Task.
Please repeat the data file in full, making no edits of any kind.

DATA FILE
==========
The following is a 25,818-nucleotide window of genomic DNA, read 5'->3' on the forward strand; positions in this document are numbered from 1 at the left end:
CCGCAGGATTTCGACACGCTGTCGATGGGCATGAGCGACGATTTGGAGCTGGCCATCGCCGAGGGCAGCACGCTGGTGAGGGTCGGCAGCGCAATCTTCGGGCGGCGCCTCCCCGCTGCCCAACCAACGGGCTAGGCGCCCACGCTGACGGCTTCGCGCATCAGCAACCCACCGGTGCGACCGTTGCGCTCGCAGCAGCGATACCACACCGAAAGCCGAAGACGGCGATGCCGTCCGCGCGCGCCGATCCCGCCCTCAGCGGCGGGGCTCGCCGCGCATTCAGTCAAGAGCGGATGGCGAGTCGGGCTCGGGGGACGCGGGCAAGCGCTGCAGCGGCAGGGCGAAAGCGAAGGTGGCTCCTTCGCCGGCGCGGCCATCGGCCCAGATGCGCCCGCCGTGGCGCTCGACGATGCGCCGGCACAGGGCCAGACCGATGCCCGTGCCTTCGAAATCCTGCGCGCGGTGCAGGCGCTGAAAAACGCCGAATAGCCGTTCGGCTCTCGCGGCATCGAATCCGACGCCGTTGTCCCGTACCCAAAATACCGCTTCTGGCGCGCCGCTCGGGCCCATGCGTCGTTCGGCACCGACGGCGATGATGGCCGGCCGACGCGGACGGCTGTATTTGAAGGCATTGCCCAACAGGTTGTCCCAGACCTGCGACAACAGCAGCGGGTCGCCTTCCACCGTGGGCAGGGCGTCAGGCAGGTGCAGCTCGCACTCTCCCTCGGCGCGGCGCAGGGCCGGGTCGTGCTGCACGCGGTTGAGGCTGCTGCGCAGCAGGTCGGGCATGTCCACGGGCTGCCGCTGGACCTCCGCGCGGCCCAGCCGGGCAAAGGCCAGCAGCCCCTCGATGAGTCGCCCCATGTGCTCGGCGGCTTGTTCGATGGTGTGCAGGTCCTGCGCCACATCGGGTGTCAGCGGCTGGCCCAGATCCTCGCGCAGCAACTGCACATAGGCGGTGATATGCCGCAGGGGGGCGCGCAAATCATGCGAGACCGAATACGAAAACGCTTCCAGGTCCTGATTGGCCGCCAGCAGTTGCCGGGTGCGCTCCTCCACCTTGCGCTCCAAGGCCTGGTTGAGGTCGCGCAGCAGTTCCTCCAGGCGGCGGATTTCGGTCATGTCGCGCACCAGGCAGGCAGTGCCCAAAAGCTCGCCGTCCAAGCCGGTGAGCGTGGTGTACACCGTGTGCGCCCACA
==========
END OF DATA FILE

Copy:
The following is a 25,818-nucleotide window of genomic DNA, read 5'->3' on the forward strand; positions in this document are numbered from 1 at the left end:
CCGCAGGATTTCGACACGCTGTCGATGGGCATGAGCGACGATTTGGAGCTGGCCATCGCCGAGGGCAGCACGCTGGTGAGGGTCGGCAGCGCAATCTTCGGGCGGCGCCTCCCCGCTGCCCAACCAACGGGCTAGGCGCCCACGCTGACGGCTTCGCGCATCAGCAACCCACCGGTGCGACCGTTGCGCTCGCAGCAGCGATACCACACCGAAAGCCGAAGACGGCGATGCCGTCCGCGCGCGCCGATCCCGCCCTCAGCGGCGGGGCTCGCCGCGCATTCAGTCAAGAGCGGATGGCGAGTCGGGCTCGGGGGACGCGGGCAAGCGCTGCAGCGGCAGGGCGAAAGCGAAGGTGGCTCCTTCGCCGGCGCGGCCATCGGCCCAGATGCGCCCGCCGTGGCGCTCGACGATGCGCCGGCACAGGGCCAGACCGATGCCCGTGCCTTCGAAATCCTGCGCGCGGTGCAGGCGCTGAAAAACGCCGAATAGCCGTTCGGCTCTCGCGGCATCGAATCCGACGCCGTTGTCCCGTACCCAAAATACCGCTTCTGGCGCGCCGCTCGGGCCCATGCGTCGTTCGGCACCGACGGCGATGATGGCCGGCCGACGCGGACGGCTGTATTTGAAGGCATTGCCCAACAGGTTGTCCCAGACCTGCGACAACAGCAGCGGGTCGCCTTCCACCGTGGGCAGGGCGTCAGGCAGGTGCAGCTCGCACTCTCCCTCGGCGCGGCGCAGGGCCGGGTCGTGCTGCACGCGGTTGAGGCTGCTGCGCAGCAGGTCGGGCATGTCCACGGGCTGCCGCTGGACCTCCGCGCGGCCCAGCCGGGCAAAGGCCAGCAGCCCCTCGATGAGTCGCCCCATGTGCTCGGCGGCTTGTTCGATGGTGTGCAGGTCCTGCGCCACATCGGGTGTCAGCGGCTGGCCCAGATCCTCGCGCAGCAACTGCACATAGGCGGTGATATGCCGCAGGGGGGCGCGCAAATCATGCGAGACCGAATACGAAAACGCTTCCAGGTCCTGATTGGCCGCCAGCAGTTGCCGGGTGCGCTCCTCCACCTTGCGCTCCAAGGCCTGGTTGAGGTCGCGCAGCAGTTCCTCCAGGCGGCGGATTTCGGTCATGTCGCGCACCAGGCAGGCAGTGCCCAAAAGCTCGCCGTCCAAGCCGGTGAGCGTGGTGTACACCGTGTGCGCCCACA